From the advent of the printing press to the emergence of photography, radio, television, and now the Internet and mobile devices, journalists have always found ways to adapt to new technologies by changing the way they tell stories and reach audiences. Interactive and participatory documentaries offer a new opportunity in that development. They provide immersive, visual, and mobile-friendly storytelling techniques; provoke creative collaborations across institutions, "desks" and with publics; and stimulate the use of often overlooked assets such as archives. By so doing, they provide an array of solutions for journalistic institutions that wish to reach a new generation of users and make use of today’s technological developments.
These are the conclusions of a new MIT report — “Mapping the Intersection of Two Cultures: Interactive Documentary and Digital Journalism” — released this week by the MIT Open Documentary Lab and supported by the John D. and Catherine T. MacArthur Foundation.
Drawing from case studies from The New York Times, The Guardian, National Public Radio, Frontline, and others, the report represents the first thorough mapping of the ongoing convergence between interactive and participatory practices within digital journalism.
It “contextualizes and maps the views of the people who are leading change,” write principal investigators William Uricchio, a professor of comparative media studies at MIT, and Sarah Wolozin, director of the MIT Open Documentary Lab. “Today's journalism is facing the same fragmented audiences that any other cultural form is facing, and it faces the same fierce competition from 'upstarts,'” Uricchio said. “But our report offers ways of keeping pace, strategies to enhance relevance, and sketches one of many futures for the form.” Leaders featured in these case studies have similar ambitions, concerns, and, to some extent, organizational structures, but they are approaching the challenges of digital journalism with very different strategies, the authors say. These leaders are finding that “reorganizing the production pipeline and means of distribution, listening to and working together with audiences, partnering with other media organizations, and looking to internal assets such as archives” provide the best ways to adapt to the digital age.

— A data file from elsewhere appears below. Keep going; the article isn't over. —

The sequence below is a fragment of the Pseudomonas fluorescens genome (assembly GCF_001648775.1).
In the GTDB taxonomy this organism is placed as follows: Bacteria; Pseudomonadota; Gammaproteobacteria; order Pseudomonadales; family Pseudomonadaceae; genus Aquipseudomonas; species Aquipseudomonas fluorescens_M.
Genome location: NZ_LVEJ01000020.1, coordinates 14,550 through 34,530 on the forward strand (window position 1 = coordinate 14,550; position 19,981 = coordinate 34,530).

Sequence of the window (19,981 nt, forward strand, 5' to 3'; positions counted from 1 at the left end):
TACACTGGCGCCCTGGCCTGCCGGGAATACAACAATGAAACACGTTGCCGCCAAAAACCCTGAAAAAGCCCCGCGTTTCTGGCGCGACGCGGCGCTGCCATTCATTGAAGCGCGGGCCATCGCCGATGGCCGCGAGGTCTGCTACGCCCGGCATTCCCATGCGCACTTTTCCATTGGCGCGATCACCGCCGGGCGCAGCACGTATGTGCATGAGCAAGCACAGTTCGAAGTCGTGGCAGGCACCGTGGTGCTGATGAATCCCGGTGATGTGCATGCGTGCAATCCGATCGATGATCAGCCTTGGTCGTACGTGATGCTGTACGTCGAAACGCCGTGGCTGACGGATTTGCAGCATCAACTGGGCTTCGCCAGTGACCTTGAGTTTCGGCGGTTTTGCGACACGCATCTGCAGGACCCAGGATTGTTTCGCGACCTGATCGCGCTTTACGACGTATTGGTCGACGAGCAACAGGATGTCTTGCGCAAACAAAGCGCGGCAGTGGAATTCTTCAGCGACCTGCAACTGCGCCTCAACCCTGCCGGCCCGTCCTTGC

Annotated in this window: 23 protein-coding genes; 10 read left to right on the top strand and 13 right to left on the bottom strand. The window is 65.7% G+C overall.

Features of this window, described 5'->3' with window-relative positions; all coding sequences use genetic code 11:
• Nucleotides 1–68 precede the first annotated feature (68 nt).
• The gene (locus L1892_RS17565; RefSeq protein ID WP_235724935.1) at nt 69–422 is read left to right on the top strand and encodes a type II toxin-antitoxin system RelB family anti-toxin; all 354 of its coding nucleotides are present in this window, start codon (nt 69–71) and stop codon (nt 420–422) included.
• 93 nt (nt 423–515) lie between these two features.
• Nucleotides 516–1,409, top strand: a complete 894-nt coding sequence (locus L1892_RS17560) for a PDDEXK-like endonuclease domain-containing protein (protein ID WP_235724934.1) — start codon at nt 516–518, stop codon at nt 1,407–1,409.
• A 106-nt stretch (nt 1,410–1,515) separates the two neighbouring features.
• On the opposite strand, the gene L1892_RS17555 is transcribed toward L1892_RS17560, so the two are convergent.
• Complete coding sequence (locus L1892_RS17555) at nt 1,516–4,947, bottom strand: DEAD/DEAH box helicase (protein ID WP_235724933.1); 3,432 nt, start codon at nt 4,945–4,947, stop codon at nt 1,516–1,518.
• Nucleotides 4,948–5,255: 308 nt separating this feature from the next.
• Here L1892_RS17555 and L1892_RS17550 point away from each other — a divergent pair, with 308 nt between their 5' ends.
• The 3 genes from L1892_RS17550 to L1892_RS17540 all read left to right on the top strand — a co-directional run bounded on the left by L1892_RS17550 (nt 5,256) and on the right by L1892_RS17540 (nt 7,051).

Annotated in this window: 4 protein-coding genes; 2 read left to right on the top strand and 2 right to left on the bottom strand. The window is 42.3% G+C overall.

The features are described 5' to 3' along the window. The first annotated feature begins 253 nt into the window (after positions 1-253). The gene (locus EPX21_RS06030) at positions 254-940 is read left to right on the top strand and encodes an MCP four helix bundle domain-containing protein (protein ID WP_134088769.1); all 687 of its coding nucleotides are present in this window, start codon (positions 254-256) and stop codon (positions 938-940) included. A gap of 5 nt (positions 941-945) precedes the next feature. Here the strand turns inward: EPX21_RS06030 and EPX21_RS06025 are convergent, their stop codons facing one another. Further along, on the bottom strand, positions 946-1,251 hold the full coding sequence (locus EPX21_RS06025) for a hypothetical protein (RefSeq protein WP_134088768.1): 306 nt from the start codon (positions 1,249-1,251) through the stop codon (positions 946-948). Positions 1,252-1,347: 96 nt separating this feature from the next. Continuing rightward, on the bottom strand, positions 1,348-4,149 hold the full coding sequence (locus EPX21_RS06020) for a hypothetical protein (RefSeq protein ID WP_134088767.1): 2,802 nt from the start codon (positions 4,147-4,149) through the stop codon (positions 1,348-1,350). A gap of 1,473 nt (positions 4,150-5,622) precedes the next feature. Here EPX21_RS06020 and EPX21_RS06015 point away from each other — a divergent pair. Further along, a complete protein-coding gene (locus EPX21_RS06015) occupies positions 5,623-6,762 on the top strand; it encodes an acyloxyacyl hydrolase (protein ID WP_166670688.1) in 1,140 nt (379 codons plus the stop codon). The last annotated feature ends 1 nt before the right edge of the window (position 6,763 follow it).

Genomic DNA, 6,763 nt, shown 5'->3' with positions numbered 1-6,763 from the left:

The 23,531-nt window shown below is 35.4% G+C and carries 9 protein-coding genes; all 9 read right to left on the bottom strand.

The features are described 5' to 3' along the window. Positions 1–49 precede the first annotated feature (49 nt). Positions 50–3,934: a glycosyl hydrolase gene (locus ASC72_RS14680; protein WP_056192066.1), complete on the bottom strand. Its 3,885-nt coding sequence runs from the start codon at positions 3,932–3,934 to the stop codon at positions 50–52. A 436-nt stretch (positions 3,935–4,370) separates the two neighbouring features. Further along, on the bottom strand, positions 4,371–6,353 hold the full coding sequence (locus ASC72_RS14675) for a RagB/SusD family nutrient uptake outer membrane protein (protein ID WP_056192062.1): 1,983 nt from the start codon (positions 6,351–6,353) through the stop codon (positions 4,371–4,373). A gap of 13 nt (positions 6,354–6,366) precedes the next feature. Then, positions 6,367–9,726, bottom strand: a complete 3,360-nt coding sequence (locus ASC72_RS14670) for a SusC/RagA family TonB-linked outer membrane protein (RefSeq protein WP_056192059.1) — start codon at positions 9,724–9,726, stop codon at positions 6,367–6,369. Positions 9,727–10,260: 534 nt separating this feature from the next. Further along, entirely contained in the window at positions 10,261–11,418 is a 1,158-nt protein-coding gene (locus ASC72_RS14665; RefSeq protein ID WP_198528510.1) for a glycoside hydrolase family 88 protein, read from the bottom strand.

Among some of the report’s findings:
Begin with the user: Thinking about user experience, understanding user behavior, and being in dialogue with the intended public at the beginning of an interactive documentary or other journalistic project is fundamental to reaching and engaging with that public.
Let story determine form: The story and materials should determine the storytelling techniques employed, and not vice-versa; interactivity and participation provide an expanded toolkit that can enhance clarity, involvement, meaning, and “spreadability,” but they are not “one-size-fits-all” solutions.
Experiment and learn: Interactive and participatory documentaries can provide “research and development” opportunities for journalism organizations, which may then adapt relevant tools, techniques, and experiences for their future work.
Collaborate across borders: In an era when word, sound, and image flow together into one digital stream, media institutions fare better when they partner with like-valued organizations, form interdisciplinary teams, and co-create with their publics.
Shape conversations: Interactivity and user participation can enable and inform the connection between audiences and sources, helping journalism to shape conversations in addition to defining truths.
Use archives creatively: Legacy journalism organizations can make much better use of a defining asset — their archives — to build deep, interactive story environments, distinguishing their voices in a crowded news environment and empowering their users to explore how events and their coverage take shape.
Consider long-term impact: A cost-benefit analysis of interactive and participatory storytelling in journalism settings should include not only audience reach and impact, but also organizational innovation in the form of new teams, processes, and tools that can be integrated into other parts of the newsroom.
The authors conclude with the reminder that although the industry faces multiple pressures, it is also reaching new levels of excellence and impact, due in large part to the experiments and success outlined in these case studies. They argue that their insights provide “a scalable set of blueprints (and warnings) for organizations of all sizes.”
Other authors for “Mapping the Intersection of Two Cultures” are Comparative Media Studies/Writing graduate students Lily Bui, Sean Flynn, and Deniz Tortum.